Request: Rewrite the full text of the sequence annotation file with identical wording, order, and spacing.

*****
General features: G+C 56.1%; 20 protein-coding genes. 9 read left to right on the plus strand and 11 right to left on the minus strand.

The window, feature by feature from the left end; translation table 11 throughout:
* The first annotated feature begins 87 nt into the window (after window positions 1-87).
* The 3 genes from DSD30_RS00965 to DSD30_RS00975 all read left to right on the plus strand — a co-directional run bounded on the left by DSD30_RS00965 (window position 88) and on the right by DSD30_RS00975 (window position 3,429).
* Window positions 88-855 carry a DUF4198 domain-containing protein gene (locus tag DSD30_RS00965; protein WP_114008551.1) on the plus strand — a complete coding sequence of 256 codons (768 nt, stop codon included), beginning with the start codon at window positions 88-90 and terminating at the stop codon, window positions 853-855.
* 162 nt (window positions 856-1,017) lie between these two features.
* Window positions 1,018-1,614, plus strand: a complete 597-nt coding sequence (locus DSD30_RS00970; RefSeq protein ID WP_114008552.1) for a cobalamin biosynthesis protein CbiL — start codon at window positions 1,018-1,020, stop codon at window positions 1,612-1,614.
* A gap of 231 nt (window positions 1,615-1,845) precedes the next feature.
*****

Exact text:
General features: G+C 56.1%; 20 protein-coding genes. 9 read left to right on the plus strand and 11 right to left on the minus strand.

The window, feature by feature from the left end; translation table 11 throughout:
* The first annotated feature begins 87 nt into the window (after window positions 1-87).
* The 3 genes from DSD30_RS00965 to DSD30_RS00975 all read left to right on the plus strand — a co-directional run bounded on the left by DSD30_RS00965 (window position 88) and on the right by DSD30_RS00975 (window position 3,429).
* Window positions 88-855 carry a DUF4198 domain-containing protein gene (locus tag DSD30_RS00965; protein WP_114008551.1) on the plus strand — a complete coding sequence of 256 codons (768 nt, stop codon included), beginning with the start codon at window positions 88-90 and terminating at the stop codon, window positions 853-855.
* 162 nt (window positions 856-1,017) lie between these two features.
* Window positions 1,018-1,614, plus strand: a complete 597-nt coding sequence (locus DSD30_RS00970; RefSeq protein ID WP_114008552.1) for a cobalamin biosynthesis protein CbiL — start codon at window positions 1,018-1,020, stop codon at window positions 1,612-1,614.
* A gap of 231 nt (window positions 1,615-1,845) precedes the next feature.